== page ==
5 Facts About Poverty and Disabilities in Nepal

Disabilities in NepalNepal is an Asian country locked between India and China. With more than 40% of the population living below the poverty line, Nepal is “one of the least developed” countries in the world. Despite the country’s hardships, Nepal is making great strides to improve its condition, which opens up possibilities to lower the poverty line. Here are five facts about poverty and disabilities in Nepal.

Disabilities Prevalence

UNICEF reported that in 2011, there were 1.9% of Nepali people with a disability, such as those with physical, vision, hearing, speech and mental disabilities. However, this number may be higher. UNICEF also states that the National Planning Commission (NPC) conducted a situation analysis in 2001 that suggested that 30.3% of those with disabilities were preventable and were a result of a lack of resources.

Handicap International (HI) reported that of all the people with disabilities, only 1% of them can find meaningful employment and 78% of children with disabilities are not in schools.

Poverty in Nepal

As stated in the beginning, 40% of the population is below the poverty line. The people of Nepal largely rely on agriculture as a means of work, while those who are disabled could be at an even greater disadvantage as they often cannot work.

Some factors linked to poverty in Nepal include natural disasters, complications in politics, lack of resources and inequality. Despite ongoing efforts to lower the poverty rates, it is a difficult task, one further exacerbated by the COVID-19 pandemic. The pandemic pushed an estimated 70 million people in Nepal into poverty due to loss of income, according to Outreach International.

Poverty Rates Are Improving

Even with all the challenges, the poverty rate has decreased from 25% in 2011 to 3.6% in 2023, according to the World Bank. Furthermore, the economy could grow from 1.9% in 2023 to 3.3% in 2024, with more anticipated growth beyond this year. Some of these changes are due to changes in its federal, state and local government, and organizations helping aid the country along to a new and improved state.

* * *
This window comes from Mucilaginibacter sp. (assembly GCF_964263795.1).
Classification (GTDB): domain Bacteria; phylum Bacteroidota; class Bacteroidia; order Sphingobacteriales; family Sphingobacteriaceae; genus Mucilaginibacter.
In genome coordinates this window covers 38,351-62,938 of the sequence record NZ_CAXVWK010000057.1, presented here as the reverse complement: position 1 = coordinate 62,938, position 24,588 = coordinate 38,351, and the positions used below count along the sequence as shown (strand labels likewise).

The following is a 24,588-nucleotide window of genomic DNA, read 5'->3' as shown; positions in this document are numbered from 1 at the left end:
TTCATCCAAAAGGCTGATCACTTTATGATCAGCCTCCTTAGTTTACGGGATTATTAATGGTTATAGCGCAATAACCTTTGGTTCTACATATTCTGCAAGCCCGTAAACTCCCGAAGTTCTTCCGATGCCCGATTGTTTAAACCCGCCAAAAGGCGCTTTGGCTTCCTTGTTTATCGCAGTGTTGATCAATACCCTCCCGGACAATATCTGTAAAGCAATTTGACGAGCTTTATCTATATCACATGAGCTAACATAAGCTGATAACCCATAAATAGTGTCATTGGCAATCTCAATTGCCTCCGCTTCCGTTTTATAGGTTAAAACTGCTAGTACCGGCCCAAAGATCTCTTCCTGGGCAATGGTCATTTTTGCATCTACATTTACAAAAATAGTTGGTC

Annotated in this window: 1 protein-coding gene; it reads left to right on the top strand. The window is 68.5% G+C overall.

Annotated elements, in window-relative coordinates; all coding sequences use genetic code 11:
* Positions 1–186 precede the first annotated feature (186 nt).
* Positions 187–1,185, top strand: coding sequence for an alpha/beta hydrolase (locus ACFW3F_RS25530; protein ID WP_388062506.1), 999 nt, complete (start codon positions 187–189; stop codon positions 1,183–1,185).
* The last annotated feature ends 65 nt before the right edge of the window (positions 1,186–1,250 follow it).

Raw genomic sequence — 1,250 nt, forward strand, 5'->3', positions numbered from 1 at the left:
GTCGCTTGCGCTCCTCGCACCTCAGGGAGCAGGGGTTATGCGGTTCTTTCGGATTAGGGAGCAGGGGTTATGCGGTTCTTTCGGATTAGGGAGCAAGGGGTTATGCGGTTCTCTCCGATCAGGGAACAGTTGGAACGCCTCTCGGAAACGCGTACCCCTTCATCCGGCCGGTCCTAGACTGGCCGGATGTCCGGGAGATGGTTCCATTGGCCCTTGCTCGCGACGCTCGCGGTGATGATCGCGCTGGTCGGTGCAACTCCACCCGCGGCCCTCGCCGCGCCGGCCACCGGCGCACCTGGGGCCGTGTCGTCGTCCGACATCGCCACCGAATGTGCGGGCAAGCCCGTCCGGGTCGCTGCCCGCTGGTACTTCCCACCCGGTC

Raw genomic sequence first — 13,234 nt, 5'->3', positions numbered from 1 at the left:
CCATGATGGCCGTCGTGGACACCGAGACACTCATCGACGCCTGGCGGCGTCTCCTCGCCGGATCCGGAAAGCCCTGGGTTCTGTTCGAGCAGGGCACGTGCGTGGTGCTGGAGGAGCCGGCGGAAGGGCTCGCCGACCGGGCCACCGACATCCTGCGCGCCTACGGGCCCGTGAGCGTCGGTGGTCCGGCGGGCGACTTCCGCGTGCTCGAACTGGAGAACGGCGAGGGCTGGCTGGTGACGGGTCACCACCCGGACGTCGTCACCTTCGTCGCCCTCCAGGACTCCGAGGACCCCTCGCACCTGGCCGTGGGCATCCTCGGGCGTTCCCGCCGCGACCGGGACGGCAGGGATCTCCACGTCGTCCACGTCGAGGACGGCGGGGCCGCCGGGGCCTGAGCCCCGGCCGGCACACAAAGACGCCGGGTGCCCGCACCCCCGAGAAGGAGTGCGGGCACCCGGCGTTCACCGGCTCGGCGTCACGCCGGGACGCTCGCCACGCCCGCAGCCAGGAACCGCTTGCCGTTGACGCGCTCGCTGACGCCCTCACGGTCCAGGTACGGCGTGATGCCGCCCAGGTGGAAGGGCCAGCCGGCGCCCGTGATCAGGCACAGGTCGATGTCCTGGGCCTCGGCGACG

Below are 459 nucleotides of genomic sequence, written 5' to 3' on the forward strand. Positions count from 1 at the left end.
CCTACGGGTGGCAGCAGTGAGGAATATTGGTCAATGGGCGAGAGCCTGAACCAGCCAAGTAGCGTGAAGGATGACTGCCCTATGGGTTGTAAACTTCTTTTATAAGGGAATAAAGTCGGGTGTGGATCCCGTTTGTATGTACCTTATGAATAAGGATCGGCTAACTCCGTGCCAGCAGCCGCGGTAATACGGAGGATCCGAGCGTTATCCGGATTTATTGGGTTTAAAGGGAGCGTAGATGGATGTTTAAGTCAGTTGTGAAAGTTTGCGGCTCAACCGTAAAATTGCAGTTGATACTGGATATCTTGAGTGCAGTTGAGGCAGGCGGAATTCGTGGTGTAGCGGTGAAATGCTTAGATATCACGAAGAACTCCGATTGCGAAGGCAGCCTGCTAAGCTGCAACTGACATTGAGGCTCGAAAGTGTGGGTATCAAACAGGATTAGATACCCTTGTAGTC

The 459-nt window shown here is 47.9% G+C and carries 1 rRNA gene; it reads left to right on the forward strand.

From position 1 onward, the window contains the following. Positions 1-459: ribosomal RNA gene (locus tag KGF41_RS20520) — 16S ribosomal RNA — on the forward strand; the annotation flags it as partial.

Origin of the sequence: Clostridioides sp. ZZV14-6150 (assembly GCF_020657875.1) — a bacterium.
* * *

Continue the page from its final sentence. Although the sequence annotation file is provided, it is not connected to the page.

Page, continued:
Improving Conditions

Despite the high number of disabled children not in education, organizations such as HI are working to make education equitable for all children in Nepal, allowing Nepali children with disabilities the opportunity to learn. It is working to improve the quality of life for all Nepalese people with disabilities and provide access to rehabilitation and help them with social inclusion.

Some of these initiatives include early intervention for children with disabilities and adding inclusive sports and other extracurricular activities for these children. HI seeks to provide training for parents or guardians of these children with disabilities to help them better understand how to care for them.

HI works with the local government to implement policies to support education. It also works to increase access to rehabilitation centres and improve the services themselves, such as physical therapy, prosthetics and other medical aid.

Changing Government Can Lead to Lower Poverty Rates

Nepal as a country is undergoing a massive change, only recently shifting from a monarchy to a federal republic. This monumental change also encourages lowering the poverty rates and economic growth. In 2017, Nepal had an election and the new government began establishing itself in February 2018, the World Bank reports.

That same year, the World Bank sent the Country Partnership Framework (CPF) until 2023, to support the country’s growth, political stability, and inclusivity for the poverty-stricken areas and marginalized people, such as disabled Nepali people. The CPF also sought to support the country’s public services, job growth and better resilience against changing weather patterns among many other objectives.

It mainly prioritizes economic growth via jobs and “strengthening public institutions for effective economic management, service delivery and public investments not only at the national level but at sub-national levels,” according to the World Bank. It does, however, seek to encourage inclusivity and diversity for many of its marginalized groups and improve gender equity.

One of the results of the CPF is that in the 1950s, only one out of 1,000 children went to school, but due to these changes, nearly all children now have access to education.

Nepal is a country undergoing immense changes in government and poverty and disabilities in Nepal are making improvements as many organizations have stepped in to aid the Nepali people. While there’s still much work to do, Nepal is on its way to helping its people lead better quality lives.

– Sabrina Betterly

Sabrina is based in Drums, PA, USA and focuses on Good News for The Borgen Project.

Photo: Flickr

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